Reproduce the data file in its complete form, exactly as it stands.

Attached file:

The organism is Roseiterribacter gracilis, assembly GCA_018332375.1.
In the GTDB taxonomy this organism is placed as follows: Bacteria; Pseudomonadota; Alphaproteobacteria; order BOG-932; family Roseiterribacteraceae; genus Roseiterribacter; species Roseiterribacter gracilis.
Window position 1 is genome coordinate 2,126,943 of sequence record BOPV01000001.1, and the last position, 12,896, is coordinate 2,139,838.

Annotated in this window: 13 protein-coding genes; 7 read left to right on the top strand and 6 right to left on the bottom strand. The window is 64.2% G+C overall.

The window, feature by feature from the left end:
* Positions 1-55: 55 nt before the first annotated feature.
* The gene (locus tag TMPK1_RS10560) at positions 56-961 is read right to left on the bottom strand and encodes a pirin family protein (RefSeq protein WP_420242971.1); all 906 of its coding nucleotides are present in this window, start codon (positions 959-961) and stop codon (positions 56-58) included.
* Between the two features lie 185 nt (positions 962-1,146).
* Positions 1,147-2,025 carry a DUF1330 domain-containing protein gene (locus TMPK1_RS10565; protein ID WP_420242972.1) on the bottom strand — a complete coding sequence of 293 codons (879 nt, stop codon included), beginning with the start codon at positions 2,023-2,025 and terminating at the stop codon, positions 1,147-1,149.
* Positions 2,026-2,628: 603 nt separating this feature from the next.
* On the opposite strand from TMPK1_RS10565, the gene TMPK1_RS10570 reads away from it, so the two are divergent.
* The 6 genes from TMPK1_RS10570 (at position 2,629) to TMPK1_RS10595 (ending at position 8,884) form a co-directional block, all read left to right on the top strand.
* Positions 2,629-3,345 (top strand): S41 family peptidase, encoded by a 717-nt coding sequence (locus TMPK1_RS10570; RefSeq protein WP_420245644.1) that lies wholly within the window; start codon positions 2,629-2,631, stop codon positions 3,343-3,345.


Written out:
The organism is Roseiterribacter gracilis, assembly GCA_018332375.1.
In the GTDB taxonomy this organism is placed as follows: Bacteria; Pseudomonadota; Alphaproteobacteria; order BOG-932; family Roseiterribacteraceae; genus Roseiterribacter; species Roseiterribacter gracilis.
Window position 1 is genome coordinate 2,126,943 of sequence record BOPV01000001.1, and the last position, 12,896, is coordinate 2,139,838.

Annotated in this window: 13 protein-coding genes; 7 read left to right on the top strand and 6 right to left on the bottom strand. The window is 64.2% G+C overall.

The window, feature by feature from the left end:
* Positions 1-55: 55 nt before the first annotated feature.
* The gene (locus tag TMPK1_RS10560) at positions 56-961 is read right to left on the bottom strand and encodes a pirin family protein (RefSeq protein WP_420242971.1); all 906 of its coding nucleotides are present in this window, start codon (positions 959-961) and stop codon (positions 56-58) included.
* Between the two features lie 185 nt (positions 962-1,146).
* Positions 1,147-2,025 carry a DUF1330 domain-containing protein gene (locus TMPK1_RS10565; protein ID WP_420242972.1) on the bottom strand — a complete coding sequence of 293 codons (879 nt, stop codon included), beginning with the start codon at positions 2,023-2,025 and terminating at the stop codon, positions 1,147-1,149.
* Positions 2,026-2,628: 603 nt separating this feature from the next.
* On the opposite strand from TMPK1_RS10565, the gene TMPK1_RS10570 reads away from it, so the two are divergent.
* The 6 genes from TMPK1_RS10570 (at position 2,629) to TMPK1_RS10595 (ending at position 8,884) form a co-directional block, all read left to right on the top strand.
* Positions 2,629-3,345 (top strand): S41 family peptidase, encoded by a 717-nt coding sequence (locus TMPK1_RS10570; RefSeq protein WP_420245644.1) that lies wholly within the window; start codon positions 2,629-2,631, stop codon positions 3,343-3,345.